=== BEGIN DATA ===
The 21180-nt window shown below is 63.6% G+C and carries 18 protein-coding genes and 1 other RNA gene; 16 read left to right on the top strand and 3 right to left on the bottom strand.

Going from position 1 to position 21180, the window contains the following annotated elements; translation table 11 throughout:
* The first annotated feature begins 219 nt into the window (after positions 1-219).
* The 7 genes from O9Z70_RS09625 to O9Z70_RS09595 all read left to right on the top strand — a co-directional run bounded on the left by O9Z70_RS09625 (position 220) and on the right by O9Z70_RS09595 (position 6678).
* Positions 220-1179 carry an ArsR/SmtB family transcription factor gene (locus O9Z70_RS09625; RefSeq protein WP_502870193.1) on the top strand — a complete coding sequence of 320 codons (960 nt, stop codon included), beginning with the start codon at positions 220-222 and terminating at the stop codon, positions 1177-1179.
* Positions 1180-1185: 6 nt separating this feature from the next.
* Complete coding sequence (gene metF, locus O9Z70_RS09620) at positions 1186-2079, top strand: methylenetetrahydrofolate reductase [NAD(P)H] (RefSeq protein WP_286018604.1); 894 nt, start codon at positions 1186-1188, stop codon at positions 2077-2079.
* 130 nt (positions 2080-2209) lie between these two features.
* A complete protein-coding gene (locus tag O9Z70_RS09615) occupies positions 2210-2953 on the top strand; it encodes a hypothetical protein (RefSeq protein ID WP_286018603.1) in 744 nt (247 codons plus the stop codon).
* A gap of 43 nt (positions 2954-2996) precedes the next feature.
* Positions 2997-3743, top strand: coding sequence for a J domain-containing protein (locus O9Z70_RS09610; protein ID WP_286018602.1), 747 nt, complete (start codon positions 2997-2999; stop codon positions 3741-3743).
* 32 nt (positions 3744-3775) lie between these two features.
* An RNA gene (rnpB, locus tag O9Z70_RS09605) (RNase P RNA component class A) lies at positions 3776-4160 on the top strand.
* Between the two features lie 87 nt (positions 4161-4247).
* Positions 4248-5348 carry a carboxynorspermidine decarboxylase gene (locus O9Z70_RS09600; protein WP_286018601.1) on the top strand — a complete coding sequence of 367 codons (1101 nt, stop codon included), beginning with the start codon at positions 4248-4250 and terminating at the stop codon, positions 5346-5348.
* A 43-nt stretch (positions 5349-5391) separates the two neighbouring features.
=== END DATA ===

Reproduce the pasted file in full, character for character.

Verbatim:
The 21180-nt window shown below is 63.6% G+C and carries 18 protein-coding genes and 1 other RNA gene; 16 read left to right on the top strand and 3 right to left on the bottom strand.

Going from position 1 to position 21180, the window contains the following annotated elements; translation table 11 throughout:
* The first annotated feature begins 219 nt into the window (after positions 1-219).
* The 7 genes from O9Z70_RS09625 to O9Z70_RS09595 all read left to right on the top strand — a co-directional run bounded on the left by O9Z70_RS09625 (position 220) and on the right by O9Z70_RS09595 (position 6678).
* Positions 220-1179 carry an ArsR/SmtB family transcription factor gene (locus O9Z70_RS09625; RefSeq protein WP_502870193.1) on the top strand — a complete coding sequence of 320 codons (960 nt, stop codon included), beginning with the start codon at positions 220-222 and terminating at the stop codon, positions 1177-1179.
* Positions 1180-1185: 6 nt separating this feature from the next.
* Complete coding sequence (gene metF, locus O9Z70_RS09620) at positions 1186-2079, top strand: methylenetetrahydrofolate reductase [NAD(P)H] (RefSeq protein WP_286018604.1); 894 nt, start codon at positions 1186-1188, stop codon at positions 2077-2079.
* 130 nt (positions 2080-2209) lie between these two features.
* A complete protein-coding gene (locus tag O9Z70_RS09615) occupies positions 2210-2953 on the top strand; it encodes a hypothetical protein (RefSeq protein ID WP_286018603.1) in 744 nt (247 codons plus the stop codon).
* A gap of 43 nt (positions 2954-2996) precedes the next feature.
* Positions 2997-3743, top strand: coding sequence for a J domain-containing protein (locus O9Z70_RS09610; protein ID WP_286018602.1), 747 nt, complete (start codon positions 2997-2999; stop codon positions 3741-3743).
* 32 nt (positions 3744-3775) lie between these two features.
* An RNA gene (rnpB, locus tag O9Z70_RS09605) (RNase P RNA component class A) lies at positions 3776-4160 on the top strand.
* Between the two features lie 87 nt (positions 4161-4247).
* Positions 4248-5348 carry a carboxynorspermidine decarboxylase gene (locus O9Z70_RS09600; protein WP_286018601.1) on the top strand — a complete coding sequence of 367 codons (1101 nt, stop codon included), beginning with the start codon at positions 4248-4250 and terminating at the stop codon, positions 5346-5348.
* A 43-nt stretch (positions 5349-5391) separates the two neighbouring features.